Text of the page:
And taxpayers pick up the tab.

Together, farm and city dwellers in the three counties pocketed $52.7 million in 1994, a year when payments were lower than normal.

Payment records generated by the USDA show that Washington and Idaho residents received more than $3.5 billion during the past decade.

Knowing who gets the money is important because Congress has decided to slow the flow of farm subsidies.

While farmers prepare to harvest, lawmakers are mulling how to spend the money. Budget cutters have earmarked $13 billion in reductions to be made over the next seven years; the farm subsidy bill for fiscal 1996 will be $10 billion.

The effects of such cuts would be felt from North Park Racquet Club to Colfax High School, from Spokane International Airport to the Spokane Industrial Park, from supermarkets to mobile home parks.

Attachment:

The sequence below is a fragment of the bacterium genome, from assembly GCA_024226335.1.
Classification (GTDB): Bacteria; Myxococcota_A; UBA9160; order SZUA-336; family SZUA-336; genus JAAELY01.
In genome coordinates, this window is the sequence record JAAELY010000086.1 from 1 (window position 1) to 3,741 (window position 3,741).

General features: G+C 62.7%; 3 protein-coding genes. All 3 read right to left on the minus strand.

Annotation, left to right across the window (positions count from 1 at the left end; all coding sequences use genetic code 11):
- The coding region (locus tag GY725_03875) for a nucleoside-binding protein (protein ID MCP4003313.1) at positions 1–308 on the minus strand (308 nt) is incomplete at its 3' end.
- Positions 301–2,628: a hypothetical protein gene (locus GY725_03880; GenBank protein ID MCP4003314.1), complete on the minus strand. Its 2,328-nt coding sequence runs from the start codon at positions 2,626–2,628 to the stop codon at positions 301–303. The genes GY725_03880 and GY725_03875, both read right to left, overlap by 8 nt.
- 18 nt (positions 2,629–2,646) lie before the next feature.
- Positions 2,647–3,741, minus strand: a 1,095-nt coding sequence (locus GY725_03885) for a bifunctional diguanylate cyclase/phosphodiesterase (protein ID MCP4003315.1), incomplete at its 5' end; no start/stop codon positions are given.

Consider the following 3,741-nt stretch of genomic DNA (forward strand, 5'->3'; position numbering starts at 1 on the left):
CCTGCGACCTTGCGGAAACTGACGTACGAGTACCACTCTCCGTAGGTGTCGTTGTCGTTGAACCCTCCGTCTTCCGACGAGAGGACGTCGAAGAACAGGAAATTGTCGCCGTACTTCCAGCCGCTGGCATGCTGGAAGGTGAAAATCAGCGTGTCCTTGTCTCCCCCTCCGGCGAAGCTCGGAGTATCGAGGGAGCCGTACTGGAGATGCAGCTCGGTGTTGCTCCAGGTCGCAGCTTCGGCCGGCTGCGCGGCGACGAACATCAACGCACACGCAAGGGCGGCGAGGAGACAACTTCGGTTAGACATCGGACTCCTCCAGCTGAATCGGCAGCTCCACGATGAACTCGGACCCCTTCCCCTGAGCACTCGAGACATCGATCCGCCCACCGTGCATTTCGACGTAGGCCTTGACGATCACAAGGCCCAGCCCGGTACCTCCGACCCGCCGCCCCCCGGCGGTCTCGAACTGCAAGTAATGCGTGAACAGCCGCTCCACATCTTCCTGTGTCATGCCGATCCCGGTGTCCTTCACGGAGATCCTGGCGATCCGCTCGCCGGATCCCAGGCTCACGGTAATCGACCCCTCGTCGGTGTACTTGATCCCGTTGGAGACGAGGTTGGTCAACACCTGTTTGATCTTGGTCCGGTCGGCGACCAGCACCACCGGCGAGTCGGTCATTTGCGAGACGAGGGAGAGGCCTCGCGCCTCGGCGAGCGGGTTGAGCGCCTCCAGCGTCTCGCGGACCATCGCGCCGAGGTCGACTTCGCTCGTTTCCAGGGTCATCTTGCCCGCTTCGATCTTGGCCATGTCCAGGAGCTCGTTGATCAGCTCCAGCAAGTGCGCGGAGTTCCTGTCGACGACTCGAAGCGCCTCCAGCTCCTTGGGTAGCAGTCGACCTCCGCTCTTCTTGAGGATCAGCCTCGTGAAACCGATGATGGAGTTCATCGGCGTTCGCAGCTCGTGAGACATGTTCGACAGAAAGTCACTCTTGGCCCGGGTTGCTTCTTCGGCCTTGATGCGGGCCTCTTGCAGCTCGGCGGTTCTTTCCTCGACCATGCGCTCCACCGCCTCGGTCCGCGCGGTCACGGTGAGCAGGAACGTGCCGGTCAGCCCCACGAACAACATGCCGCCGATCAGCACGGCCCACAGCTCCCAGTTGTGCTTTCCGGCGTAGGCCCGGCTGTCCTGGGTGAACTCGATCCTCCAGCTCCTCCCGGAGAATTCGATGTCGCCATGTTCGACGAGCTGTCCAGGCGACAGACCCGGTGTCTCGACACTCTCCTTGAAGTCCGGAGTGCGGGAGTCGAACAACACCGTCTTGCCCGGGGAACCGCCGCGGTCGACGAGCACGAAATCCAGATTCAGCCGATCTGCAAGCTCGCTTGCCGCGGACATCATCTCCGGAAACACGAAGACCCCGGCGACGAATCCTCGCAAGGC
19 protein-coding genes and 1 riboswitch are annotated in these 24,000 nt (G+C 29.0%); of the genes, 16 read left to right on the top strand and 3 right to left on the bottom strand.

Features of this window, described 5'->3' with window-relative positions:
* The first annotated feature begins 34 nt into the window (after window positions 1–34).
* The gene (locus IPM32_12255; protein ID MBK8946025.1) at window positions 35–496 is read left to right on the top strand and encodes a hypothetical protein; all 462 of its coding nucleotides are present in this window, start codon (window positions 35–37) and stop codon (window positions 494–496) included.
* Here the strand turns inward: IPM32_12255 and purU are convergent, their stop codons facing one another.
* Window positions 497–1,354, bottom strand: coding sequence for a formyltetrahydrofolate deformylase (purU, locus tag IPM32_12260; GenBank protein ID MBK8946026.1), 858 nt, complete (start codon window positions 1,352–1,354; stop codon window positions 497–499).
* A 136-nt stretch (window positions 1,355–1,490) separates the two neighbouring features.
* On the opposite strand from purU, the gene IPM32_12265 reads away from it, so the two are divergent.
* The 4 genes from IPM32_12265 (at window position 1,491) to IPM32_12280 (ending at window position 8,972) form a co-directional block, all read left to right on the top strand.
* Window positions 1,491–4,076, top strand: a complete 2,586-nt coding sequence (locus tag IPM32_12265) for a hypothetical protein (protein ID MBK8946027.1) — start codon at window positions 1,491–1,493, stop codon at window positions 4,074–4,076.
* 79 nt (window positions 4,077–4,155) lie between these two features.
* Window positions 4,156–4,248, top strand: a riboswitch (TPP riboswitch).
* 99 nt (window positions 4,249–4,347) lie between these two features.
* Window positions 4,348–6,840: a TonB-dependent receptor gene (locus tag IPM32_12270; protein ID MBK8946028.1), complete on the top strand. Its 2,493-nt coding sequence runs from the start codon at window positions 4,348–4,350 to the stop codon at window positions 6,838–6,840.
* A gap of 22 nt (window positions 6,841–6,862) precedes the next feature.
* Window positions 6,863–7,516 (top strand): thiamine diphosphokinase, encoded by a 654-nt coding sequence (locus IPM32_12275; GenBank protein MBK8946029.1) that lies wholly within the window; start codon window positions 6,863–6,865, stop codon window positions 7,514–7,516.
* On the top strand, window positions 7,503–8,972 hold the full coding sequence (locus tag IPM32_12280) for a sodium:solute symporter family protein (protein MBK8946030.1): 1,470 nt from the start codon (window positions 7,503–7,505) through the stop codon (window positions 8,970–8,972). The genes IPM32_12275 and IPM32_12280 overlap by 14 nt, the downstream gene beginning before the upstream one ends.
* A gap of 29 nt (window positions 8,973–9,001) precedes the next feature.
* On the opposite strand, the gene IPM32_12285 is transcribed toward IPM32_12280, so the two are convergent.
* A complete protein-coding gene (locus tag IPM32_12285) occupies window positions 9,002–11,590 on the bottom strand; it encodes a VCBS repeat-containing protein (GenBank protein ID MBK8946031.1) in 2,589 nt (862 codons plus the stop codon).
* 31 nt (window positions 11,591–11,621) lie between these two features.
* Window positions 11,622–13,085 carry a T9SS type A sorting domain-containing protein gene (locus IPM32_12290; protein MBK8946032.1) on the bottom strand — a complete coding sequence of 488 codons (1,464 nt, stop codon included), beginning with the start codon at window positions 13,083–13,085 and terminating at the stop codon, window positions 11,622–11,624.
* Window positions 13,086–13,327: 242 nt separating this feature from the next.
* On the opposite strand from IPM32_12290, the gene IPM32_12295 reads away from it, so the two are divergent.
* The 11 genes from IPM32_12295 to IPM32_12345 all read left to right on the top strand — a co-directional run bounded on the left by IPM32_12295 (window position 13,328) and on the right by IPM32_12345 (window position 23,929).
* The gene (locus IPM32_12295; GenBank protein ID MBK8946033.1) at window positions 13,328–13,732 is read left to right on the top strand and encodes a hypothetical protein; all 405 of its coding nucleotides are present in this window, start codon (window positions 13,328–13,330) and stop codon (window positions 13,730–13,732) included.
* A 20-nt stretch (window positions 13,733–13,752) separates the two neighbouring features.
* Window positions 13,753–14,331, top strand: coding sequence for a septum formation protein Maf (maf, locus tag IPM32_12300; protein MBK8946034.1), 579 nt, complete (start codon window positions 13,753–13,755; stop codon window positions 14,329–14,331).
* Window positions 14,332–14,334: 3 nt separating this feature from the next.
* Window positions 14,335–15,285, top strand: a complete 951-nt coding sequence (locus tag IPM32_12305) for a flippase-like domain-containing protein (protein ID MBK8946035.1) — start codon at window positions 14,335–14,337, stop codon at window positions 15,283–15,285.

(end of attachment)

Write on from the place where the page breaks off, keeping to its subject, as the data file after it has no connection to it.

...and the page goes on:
The $542,000 paid to Wheatlife Farms in Whitman County, the largest recipient in three counties, likely would drop. But so would the $5,000 sent to Earl and Erma Colyar, a retired couple in Spokane who count on the money to supplement Social Security.

“Farmers take the brunt of criticism for the farm program, but it affects everyone,” says state Sen. Eugene Prince, R-Thornton.

Supporters of the farm program say it’s a tiny price to pay to keep land values strong and producers pumping out bins of grain for low-cost pasta, Twinkies and feed for cattle.

“Cheap food doesn’t happen by accident,” says Prince, who received $2,700 in subsidies last year for his ownership interest in a family farm.